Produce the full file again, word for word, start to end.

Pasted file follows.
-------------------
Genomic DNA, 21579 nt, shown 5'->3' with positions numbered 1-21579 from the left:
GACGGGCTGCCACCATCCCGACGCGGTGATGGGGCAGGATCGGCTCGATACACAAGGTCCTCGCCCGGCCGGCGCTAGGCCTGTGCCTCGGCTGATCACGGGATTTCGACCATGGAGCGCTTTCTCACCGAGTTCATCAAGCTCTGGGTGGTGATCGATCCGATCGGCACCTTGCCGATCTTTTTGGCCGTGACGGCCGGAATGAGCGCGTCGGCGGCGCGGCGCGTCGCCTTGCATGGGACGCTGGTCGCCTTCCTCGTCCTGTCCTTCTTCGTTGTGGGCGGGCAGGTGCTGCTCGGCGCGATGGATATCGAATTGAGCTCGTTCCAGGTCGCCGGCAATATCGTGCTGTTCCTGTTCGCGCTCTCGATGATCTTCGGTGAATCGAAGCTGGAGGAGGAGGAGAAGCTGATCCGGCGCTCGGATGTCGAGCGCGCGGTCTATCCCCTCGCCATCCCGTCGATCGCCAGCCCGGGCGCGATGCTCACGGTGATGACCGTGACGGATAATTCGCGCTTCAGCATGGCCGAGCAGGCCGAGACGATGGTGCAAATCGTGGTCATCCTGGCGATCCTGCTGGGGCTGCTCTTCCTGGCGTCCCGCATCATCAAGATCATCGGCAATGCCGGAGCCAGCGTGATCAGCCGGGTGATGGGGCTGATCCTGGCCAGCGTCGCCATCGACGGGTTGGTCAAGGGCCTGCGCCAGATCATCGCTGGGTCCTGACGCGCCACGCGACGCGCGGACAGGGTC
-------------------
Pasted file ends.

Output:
Genomic DNA, 21579 nt, shown 5'->3' with positions numbered 1-21579 from the left:
GACGGGCTGCCACCATCCCGACGCGGTGATGGGGCAGGATCGGCTCGATACACAAGGTCCTCGCCCGGCCGGCGCTAGGCCTGTGCCTCGGCTGATCACGGGATTTCGACCATGGAGCGCTTTCTCACCGAGTTCATCAAGCTCTGGGTGGTGATCGATCCGATCGGCACCTTGCCGATCTTTTTGGCCGTGACGGCCGGAATGAGCGCGTCGGCGGCGCGGCGCGTCGCCTTGCATGGGACGCTGGTCGCCTTCCTCGTCCTGTCCTTCTTCGTTGTGGGCGGGCAGGTGCTGCTCGGCGCGATGGATATCGAATTGAGCTCGTTCCAGGTCGCCGGCAATATCGTGCTGTTCCTGTTCGCGCTCTCGATGATCTTCGGTGAATCGAAGCTGGAGGAGGAGGAGAAGCTGATCCGGCGCTCGGATGTCGAGCGCGCGGTCTATCCCCTCGCCATCCCGTCGATCGCCAGCCCGGGCGCGATGCTCACGGTGATGACCGTGACGGATAATTCGCGCTTCAGCATGGCCGAGCAGGCCGAGACGATGGTGCAAATCGTGGTCATCCTGGCGATCCTGCTGGGGCTGCTCTTCCTGGCGTCCCGCATCATCAAGATCATCGGCAATGCCGGAGCCAGCGTGATCAGCCGGGTGATGGGGCTGATCCTGGCCAGCGTCGCCATCGACGGGTTGGTCAAGGGCCTGCGCCAGATCATCGCTGGGTCCTGACGCGCCACGCGACGCGCGGACAGGGTC